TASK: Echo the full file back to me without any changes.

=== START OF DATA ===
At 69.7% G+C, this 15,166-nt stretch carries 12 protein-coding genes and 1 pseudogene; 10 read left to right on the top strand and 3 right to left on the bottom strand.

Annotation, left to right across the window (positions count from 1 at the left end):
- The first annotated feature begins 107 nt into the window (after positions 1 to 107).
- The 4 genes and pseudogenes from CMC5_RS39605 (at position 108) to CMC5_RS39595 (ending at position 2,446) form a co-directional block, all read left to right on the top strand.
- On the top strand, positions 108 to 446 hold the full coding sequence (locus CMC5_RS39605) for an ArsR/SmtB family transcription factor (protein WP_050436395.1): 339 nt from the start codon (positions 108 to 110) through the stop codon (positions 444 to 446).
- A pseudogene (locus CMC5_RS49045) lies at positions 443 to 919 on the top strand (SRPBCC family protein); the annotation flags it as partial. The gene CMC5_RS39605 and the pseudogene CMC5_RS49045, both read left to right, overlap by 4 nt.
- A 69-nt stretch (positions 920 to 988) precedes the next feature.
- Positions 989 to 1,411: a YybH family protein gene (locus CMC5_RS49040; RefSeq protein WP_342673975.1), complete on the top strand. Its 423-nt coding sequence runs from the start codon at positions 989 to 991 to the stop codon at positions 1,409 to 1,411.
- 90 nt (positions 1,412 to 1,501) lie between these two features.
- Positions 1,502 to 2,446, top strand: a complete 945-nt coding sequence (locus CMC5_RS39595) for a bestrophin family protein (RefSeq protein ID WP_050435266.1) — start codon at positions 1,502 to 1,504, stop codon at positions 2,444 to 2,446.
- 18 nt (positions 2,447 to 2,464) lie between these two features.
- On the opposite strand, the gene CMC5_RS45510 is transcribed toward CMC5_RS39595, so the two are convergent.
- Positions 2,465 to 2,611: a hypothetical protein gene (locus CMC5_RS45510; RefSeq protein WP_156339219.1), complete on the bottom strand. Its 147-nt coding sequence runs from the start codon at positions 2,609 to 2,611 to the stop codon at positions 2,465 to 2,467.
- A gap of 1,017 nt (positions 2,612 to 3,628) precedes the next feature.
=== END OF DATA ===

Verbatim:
At 69.7% G+C, this 15,166-nt stretch carries 12 protein-coding genes and 1 pseudogene; 10 read left to right on the top strand and 3 right to left on the bottom strand.

Annotation, left to right across the window (positions count from 1 at the left end):
- The first annotated feature begins 107 nt into the window (after positions 1 to 107).
- The 4 genes and pseudogenes from CMC5_RS39605 (at position 108) to CMC5_RS39595 (ending at position 2,446) form a co-directional block, all read left to right on the top strand.
- On the top strand, positions 108 to 446 hold the full coding sequence (locus CMC5_RS39605) for an ArsR/SmtB family transcription factor (protein WP_050436395.1): 339 nt from the start codon (positions 108 to 110) through the stop codon (positions 444 to 446).
- A pseudogene (locus CMC5_RS49045) lies at positions 443 to 919 on the top strand (SRPBCC family protein); the annotation flags it as partial. The gene CMC5_RS39605 and the pseudogene CMC5_RS49045, both read left to right, overlap by 4 nt.
- A 69-nt stretch (positions 920 to 988) precedes the next feature.
- Positions 989 to 1,411: a YybH family protein gene (locus CMC5_RS49040; RefSeq protein WP_342673975.1), complete on the top strand. Its 423-nt coding sequence runs from the start codon at positions 989 to 991 to the stop codon at positions 1,409 to 1,411.
- 90 nt (positions 1,412 to 1,501) lie between these two features.
- Positions 1,502 to 2,446, top strand: a complete 945-nt coding sequence (locus CMC5_RS39595) for a bestrophin family protein (RefSeq protein ID WP_050435266.1) — start codon at positions 1,502 to 1,504, stop codon at positions 2,444 to 2,446.
- 18 nt (positions 2,447 to 2,464) lie between these two features.
- On the opposite strand, the gene CMC5_RS45510 is transcribed toward CMC5_RS39595, so the two are convergent.
- Positions 2,465 to 2,611: a hypothetical protein gene (locus CMC5_RS45510; RefSeq protein WP_156339219.1), complete on the bottom strand. Its 147-nt coding sequence runs from the start codon at positions 2,609 to 2,611 to the stop codon at positions 2,465 to 2,467.
- A gap of 1,017 nt (positions 2,612 to 3,628) precedes the next feature.